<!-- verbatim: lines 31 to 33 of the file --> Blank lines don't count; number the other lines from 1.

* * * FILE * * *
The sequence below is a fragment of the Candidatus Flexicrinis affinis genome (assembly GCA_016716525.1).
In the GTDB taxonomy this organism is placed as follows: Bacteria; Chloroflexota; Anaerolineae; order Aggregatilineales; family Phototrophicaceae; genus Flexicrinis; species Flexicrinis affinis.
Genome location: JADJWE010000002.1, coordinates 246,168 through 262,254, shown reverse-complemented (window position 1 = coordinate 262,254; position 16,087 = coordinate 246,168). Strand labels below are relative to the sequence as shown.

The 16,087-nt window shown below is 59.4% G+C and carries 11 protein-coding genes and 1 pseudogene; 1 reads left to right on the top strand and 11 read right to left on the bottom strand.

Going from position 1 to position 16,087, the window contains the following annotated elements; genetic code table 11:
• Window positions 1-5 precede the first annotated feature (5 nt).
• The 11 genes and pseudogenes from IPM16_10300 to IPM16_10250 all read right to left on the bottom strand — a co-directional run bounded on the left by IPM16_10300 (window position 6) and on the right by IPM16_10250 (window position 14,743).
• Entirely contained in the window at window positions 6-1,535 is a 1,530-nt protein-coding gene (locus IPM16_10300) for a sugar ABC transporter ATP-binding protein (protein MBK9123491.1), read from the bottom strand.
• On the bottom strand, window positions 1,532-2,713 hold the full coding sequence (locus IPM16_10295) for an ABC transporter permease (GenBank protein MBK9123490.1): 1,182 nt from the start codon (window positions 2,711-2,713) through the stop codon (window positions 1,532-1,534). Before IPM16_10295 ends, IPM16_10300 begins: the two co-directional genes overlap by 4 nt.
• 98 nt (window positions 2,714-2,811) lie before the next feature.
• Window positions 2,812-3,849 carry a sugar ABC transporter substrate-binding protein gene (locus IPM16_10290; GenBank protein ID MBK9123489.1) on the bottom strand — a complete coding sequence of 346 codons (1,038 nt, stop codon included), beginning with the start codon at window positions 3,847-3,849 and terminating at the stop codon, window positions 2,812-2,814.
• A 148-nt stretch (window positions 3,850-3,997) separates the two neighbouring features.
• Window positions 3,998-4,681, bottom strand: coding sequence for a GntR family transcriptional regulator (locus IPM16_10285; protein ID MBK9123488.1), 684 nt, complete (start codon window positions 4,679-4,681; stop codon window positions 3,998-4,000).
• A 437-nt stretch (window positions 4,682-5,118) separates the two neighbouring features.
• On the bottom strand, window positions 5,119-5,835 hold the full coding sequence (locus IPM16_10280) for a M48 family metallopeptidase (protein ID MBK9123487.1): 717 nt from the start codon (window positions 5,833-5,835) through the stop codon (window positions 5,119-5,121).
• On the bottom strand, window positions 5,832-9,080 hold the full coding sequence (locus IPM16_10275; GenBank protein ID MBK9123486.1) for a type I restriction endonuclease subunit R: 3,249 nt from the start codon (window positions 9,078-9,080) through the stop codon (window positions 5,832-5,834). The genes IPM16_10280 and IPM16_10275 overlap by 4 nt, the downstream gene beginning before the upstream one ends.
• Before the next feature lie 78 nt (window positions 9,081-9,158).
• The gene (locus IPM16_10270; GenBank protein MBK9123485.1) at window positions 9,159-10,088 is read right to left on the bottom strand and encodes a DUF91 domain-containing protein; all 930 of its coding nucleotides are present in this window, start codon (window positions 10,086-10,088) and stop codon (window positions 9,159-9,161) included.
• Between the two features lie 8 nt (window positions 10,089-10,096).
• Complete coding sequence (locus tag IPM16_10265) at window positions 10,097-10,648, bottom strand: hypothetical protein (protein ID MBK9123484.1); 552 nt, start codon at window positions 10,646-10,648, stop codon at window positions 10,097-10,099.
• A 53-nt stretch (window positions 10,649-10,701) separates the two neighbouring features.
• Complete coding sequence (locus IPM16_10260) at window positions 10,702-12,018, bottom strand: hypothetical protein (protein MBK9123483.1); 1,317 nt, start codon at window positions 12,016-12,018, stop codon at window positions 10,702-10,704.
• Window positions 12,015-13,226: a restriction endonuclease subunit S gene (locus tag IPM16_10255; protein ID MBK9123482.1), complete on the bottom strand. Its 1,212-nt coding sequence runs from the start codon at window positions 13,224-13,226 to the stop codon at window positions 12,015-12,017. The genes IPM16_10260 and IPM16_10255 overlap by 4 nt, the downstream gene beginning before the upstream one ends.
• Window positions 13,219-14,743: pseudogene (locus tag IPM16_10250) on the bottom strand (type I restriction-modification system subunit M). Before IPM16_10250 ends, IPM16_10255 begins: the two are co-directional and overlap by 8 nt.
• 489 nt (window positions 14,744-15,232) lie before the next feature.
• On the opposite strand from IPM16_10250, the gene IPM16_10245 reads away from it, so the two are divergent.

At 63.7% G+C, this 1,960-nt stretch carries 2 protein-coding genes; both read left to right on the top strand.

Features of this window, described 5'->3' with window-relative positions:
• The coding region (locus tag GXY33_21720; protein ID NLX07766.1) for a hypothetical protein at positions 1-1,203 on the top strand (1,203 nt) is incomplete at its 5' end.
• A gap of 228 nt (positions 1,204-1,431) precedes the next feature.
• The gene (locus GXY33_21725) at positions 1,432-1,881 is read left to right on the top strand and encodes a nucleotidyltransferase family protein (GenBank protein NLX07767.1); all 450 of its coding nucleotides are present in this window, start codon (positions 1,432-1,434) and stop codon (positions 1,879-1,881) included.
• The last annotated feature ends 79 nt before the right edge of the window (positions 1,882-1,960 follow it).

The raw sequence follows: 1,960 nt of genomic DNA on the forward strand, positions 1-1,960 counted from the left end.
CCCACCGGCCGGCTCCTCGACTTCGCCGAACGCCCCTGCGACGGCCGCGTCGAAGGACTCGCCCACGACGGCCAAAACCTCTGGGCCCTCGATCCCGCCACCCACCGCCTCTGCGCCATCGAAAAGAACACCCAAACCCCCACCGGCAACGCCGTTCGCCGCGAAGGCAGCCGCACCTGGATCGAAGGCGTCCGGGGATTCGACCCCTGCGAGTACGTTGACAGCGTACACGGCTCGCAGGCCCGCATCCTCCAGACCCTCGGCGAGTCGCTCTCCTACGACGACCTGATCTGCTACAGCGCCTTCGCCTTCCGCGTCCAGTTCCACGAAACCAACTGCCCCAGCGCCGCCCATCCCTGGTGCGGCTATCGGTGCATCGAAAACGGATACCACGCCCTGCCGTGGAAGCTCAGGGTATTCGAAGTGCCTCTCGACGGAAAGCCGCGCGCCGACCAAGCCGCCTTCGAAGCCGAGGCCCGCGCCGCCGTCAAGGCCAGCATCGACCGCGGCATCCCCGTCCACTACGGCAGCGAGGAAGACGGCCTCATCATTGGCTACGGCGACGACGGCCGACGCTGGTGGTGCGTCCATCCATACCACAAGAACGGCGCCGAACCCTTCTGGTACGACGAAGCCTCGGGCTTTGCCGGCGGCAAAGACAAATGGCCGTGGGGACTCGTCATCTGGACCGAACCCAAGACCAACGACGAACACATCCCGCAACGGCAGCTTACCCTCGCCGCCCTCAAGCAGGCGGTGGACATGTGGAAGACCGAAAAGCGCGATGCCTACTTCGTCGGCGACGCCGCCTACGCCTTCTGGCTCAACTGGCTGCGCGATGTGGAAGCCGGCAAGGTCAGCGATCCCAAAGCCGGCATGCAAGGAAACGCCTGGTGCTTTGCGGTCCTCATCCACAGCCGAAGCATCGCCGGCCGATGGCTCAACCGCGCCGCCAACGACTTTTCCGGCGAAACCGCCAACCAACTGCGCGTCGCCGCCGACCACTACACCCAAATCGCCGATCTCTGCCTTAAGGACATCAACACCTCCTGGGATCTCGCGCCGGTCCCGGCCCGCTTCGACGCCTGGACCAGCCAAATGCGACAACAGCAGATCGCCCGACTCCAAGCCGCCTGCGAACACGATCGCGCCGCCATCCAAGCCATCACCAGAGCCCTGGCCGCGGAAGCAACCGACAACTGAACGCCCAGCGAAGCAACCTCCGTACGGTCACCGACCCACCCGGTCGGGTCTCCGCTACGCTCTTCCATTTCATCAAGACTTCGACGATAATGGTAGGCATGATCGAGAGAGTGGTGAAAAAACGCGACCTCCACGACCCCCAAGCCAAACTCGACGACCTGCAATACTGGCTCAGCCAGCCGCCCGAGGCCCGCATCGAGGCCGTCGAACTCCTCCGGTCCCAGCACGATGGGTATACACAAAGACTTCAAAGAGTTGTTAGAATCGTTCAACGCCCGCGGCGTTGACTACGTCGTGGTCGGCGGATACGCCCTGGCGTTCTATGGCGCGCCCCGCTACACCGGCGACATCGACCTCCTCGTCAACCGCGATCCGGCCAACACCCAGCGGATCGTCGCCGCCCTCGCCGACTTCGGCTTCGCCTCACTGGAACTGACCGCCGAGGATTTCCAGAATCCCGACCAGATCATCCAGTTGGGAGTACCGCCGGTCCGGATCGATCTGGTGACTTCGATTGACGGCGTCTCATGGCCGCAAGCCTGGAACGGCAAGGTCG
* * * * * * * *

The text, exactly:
• The gene (locus GXY33_21725) at positions 1,432-1,881 is read left to right on the top strand and encodes a nucleotidyltransferase family protein (GenBank protein NLX07767.1); all 450 of its coding nucleotides are present in this window, start codon (positions 1,432-1,434) and stop codon (positions 1,879-1,881) included.
• The last annotated feature ends 79 nt before the right edge of the window (positions 1,882-1,960 follow it).

The raw sequence follows: 1,960 nt of genomic DNA on the forward strand, positions 1-1,960 counted from the left end.